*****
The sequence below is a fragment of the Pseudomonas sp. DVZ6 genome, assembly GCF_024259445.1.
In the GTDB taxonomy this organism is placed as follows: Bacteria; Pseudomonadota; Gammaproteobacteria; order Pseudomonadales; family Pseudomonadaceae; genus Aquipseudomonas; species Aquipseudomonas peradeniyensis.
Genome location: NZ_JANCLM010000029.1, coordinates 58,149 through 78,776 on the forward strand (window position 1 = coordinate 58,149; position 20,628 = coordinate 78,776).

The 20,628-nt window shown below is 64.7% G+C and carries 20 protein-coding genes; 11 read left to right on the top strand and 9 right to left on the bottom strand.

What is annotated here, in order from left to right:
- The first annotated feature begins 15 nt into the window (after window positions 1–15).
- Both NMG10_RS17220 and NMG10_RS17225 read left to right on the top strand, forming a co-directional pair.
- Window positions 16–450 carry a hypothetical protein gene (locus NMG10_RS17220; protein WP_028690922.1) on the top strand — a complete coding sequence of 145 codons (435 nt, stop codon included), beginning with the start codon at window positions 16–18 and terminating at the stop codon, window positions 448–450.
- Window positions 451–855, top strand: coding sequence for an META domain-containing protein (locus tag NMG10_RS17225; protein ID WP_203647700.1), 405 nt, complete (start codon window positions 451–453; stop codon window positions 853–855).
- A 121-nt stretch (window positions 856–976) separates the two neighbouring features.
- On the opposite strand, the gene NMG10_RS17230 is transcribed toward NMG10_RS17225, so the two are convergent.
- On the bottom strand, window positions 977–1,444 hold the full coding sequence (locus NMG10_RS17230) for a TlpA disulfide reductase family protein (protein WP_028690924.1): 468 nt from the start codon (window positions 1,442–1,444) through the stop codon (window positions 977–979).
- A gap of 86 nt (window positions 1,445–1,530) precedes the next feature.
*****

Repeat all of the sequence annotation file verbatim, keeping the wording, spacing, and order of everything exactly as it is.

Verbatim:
The sequence below is a fragment of the Pseudomonas sp. DVZ6 genome, assembly GCF_024259445.1.
In the GTDB taxonomy this organism is placed as follows: Bacteria; Pseudomonadota; Gammaproteobacteria; order Pseudomonadales; family Pseudomonadaceae; genus Aquipseudomonas; species Aquipseudomonas peradeniyensis.
Genome location: NZ_JANCLM010000029.1, coordinates 58,149 through 78,776 on the forward strand (window position 1 = coordinate 58,149; position 20,628 = coordinate 78,776).

The 20,628-nt window shown below is 64.7% G+C and carries 20 protein-coding genes; 11 read left to right on the top strand and 9 right to left on the bottom strand.

What is annotated here, in order from left to right:
- The first annotated feature begins 15 nt into the window (after window positions 1–15).
- Both NMG10_RS17220 and NMG10_RS17225 read left to right on the top strand, forming a co-directional pair.
- Window positions 16–450 carry a hypothetical protein gene (locus NMG10_RS17220; protein WP_028690922.1) on the top strand — a complete coding sequence of 145 codons (435 nt, stop codon included), beginning with the start codon at window positions 16–18 and terminating at the stop codon, window positions 448–450.
- Window positions 451–855, top strand: coding sequence for an META domain-containing protein (locus tag NMG10_RS17225; protein ID WP_203647700.1), 405 nt, complete (start codon window positions 451–453; stop codon window positions 853–855).
- A 121-nt stretch (window positions 856–976) separates the two neighbouring features.
- On the opposite strand, the gene NMG10_RS17230 is transcribed toward NMG10_RS17225, so the two are convergent.
- On the bottom strand, window positions 977–1,444 hold the full coding sequence (locus NMG10_RS17230) for a TlpA disulfide reductase family protein (protein WP_028690924.1): 468 nt from the start codon (window positions 1,442–1,444) through the stop codon (window positions 977–979).
- A gap of 86 nt (window positions 1,445–1,530) precedes the next feature.